It was Bring Your Parent to Lunch Day at elementary school and I was sitting at a cafeteria table with my daughter. She was born between her brother and sister – there hadn’t and wouldn’t be a stretch of time when it was just the two of us in the house – and she was quietly thrilled at my presence.
School lunch: Italian Dunkers, carrots, milk, applesauce. On the bench next to us was a boy who refused to eat his Dunkers. Spilled his milk. Kicked the table. Wadded up his napkin and threw it. It was maddening. At the end of lunch, he turned to my daughter.
“You are so lucky your mom is here,” he hissed, and for the first time I saw the hurt in his blue eyes. Felt the longing in his heart.
I don’t know exactly what the poem below is about, but my heart aches when I read it. What rises up in my mind are times I’ve avoided places because people who hurt me would be there. And dreams I keep having in which someone I’m afraid of leans toward me smiling, kindness in their eyes. That long-ago little boy in the cafeteria was hurting. I wish I had recognized it at the time, so I could have found a way through to his pain.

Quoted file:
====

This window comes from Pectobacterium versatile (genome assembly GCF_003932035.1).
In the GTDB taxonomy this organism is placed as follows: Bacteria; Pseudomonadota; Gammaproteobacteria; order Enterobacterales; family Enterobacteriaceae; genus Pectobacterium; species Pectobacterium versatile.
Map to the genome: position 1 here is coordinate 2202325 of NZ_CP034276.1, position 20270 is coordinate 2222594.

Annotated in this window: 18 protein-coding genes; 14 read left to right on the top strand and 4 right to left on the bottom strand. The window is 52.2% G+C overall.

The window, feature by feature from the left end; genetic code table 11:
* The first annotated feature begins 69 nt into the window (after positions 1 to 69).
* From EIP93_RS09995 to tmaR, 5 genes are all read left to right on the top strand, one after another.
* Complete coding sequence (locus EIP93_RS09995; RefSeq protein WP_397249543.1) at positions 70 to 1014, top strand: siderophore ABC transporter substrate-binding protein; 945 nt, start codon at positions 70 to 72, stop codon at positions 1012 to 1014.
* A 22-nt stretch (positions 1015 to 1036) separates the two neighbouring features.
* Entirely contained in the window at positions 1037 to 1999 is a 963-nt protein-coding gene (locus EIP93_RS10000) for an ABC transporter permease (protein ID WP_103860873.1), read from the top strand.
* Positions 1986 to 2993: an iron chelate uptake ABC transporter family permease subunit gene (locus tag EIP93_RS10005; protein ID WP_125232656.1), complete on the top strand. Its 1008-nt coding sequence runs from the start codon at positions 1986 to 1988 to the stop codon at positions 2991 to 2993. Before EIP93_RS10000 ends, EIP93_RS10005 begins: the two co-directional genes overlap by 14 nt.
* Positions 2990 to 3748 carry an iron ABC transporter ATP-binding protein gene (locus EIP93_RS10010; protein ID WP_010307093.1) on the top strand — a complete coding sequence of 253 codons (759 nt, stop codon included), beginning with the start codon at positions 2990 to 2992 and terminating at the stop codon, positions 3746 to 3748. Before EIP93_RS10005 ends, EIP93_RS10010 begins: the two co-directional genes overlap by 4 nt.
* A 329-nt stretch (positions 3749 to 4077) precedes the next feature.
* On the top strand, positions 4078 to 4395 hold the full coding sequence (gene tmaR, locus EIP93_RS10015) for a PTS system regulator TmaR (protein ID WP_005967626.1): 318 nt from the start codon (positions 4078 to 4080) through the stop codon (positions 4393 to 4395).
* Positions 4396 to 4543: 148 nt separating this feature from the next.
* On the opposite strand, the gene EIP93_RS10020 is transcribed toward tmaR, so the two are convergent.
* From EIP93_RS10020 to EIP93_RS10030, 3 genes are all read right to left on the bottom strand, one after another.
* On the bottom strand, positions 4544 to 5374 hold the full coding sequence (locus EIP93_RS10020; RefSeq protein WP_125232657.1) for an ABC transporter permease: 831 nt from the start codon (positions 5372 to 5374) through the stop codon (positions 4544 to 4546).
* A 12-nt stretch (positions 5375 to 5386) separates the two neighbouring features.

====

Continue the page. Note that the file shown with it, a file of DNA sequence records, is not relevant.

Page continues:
Dear Exile, by Henry Wei Leung
Two ways I can cross this street:
one in which you’re at arm’s reach,
another where I turn and trust
the world to roll each ocean
in between us. They unrequite
our names—bittermelon gate,
far shore that sates—and wrought
from us a kind of grace, a kinder rot:
that I am nothing in your world now.
I wish you nothing-wishes, wholeness
as you are. May I find a way through
to your pain, but not to take it from you.
May I never take from you again.
May you tunnel inward, break even—
and become just what you are: miracle
without solace, burned and invisible
firefly heaving a burden of light,
your silences freed but misaligned.
Didn’t we take the poison, we invocation,
we spring debris forgotten by seasons,
we art, we hour of night, lost, veering
to freedom, we windchill not carrying
their cold but only heat’s absence,
we singeing, skinned matchhead—
we signed that archipelago.
So bear me away too.
And unbear me in you.
For more information about Henry Wei Leung, please click here.